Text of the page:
Poor Planning, Apathy Drowns Election

It’s a common complaint about voting in today’s world that an individual’s voice is often lost in the clamor of the masses. However, in the recent Student Government elections held at UT, such was the absolute lack of voter turnout that a mere twenty individuals could have had a major impact on each of the races. All totaled, three hundred and fifty-two people chose to participate in the elections through voting, or roughly eight percent of the student body. It’s anyone’s guess as to why the election turnout this year was so abysmally low. When asked about the election, members of the Student Government Executive Board were unable to come to a conclusive reason for the lack of student voters, hinting at a conflict in perspectives on what actually sealed the fate of the elections, even at the highest levels of SG. “I think we would have had more of a turnout if it was still on Blackboard like it was last year,” said SG Secretary Miranda Peterson. “Just having a table wasn’t the most convenient for a lot of people.” Indeed, perhaps the fault lies with SG for failing to recognize the inability of students to brave the debilitating cold February air as they cross the courtyard on the way to the Vaughn Center to vote, rather than doing so from the relative safety of their dorm rooms. Yet at the same time, the Executive Board cited issues with the IT department of UT as the main cause for the lack of a Blackboard voting option. Unfortunately, due to short notice, the IT department was unable to return a comment or statement regarding the status of their relationship or any hiccups that may have occurred in getting the voting process online. At the other end of the spectrum lies the possibility that fault does indeed rest with the Student Government itself. Heather Dooley, Director of Special Events, presented a simple explanation. “We don’t traditionally get a great turnout.” While this may be true, as most elections in the past have had turnouts of around twenty four or twenty six percent, it still doesn’t answer the question of why there was such a huge drop between this year and last year. It’s quite clear that there is any number of explanations for the appalling turnout for the elections this year. When asked about her own feelings about the election and turnout, Jill Jardas managed to capture the attitude on campus towards such elections. “No comment.”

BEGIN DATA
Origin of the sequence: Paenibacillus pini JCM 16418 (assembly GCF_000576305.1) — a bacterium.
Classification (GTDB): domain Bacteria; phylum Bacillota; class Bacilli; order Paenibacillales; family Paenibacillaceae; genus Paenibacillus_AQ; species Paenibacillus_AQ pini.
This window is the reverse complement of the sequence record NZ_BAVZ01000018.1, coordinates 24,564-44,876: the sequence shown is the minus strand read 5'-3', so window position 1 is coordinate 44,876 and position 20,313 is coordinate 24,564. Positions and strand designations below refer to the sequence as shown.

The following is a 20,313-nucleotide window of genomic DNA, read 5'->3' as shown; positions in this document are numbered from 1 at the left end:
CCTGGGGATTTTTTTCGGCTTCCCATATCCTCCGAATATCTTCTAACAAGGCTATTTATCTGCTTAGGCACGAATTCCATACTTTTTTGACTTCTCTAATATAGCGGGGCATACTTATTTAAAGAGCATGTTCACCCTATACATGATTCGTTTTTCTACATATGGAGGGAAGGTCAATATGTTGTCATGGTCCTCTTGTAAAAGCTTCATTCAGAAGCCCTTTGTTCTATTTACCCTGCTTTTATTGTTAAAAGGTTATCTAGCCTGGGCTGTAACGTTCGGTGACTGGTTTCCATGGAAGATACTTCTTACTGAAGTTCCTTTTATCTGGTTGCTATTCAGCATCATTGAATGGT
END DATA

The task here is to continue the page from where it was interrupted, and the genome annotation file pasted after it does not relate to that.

Leave a Reply

Scroll to Top
%d bloggers like this: